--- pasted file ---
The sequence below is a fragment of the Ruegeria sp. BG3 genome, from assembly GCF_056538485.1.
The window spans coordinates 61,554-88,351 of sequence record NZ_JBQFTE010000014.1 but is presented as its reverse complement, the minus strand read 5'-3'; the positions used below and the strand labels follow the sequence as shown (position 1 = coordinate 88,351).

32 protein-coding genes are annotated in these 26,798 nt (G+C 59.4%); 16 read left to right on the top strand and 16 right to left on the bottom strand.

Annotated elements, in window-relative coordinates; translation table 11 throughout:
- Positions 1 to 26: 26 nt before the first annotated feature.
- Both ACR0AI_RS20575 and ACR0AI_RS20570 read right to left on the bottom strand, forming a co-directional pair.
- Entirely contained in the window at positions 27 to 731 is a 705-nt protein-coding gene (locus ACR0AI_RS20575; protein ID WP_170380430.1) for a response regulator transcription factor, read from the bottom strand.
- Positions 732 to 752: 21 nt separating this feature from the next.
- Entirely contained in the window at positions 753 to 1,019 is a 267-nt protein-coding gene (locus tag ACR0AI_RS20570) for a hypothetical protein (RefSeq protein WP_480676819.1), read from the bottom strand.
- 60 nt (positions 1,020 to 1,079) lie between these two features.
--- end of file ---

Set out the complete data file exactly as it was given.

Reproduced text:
The sequence below is a fragment of the Ruegeria sp. BG3 genome, from assembly GCF_056538485.1.
The window spans coordinates 61,554-88,351 of sequence record NZ_JBQFTE010000014.1 but is presented as its reverse complement, the minus strand read 5'-3'; the positions used below and the strand labels follow the sequence as shown (position 1 = coordinate 88,351).

32 protein-coding genes are annotated in these 26,798 nt (G+C 59.4%); 16 read left to right on the top strand and 16 right to left on the bottom strand.

Annotated elements, in window-relative coordinates; translation table 11 throughout:
- Positions 1 to 26: 26 nt before the first annotated feature.
- Both ACR0AI_RS20575 and ACR0AI_RS20570 read right to left on the bottom strand, forming a co-directional pair.
- Entirely contained in the window at positions 27 to 731 is a 705-nt protein-coding gene (locus ACR0AI_RS20575; protein ID WP_170380430.1) for a response regulator transcription factor, read from the bottom strand.
- Positions 732 to 752: 21 nt separating this feature from the next.
- Entirely contained in the window at positions 753 to 1,019 is a 267-nt protein-coding gene (locus tag ACR0AI_RS20570) for a hypothetical protein (RefSeq protein WP_480676819.1), read from the bottom strand.
- 60 nt (positions 1,020 to 1,079) lie between these two features.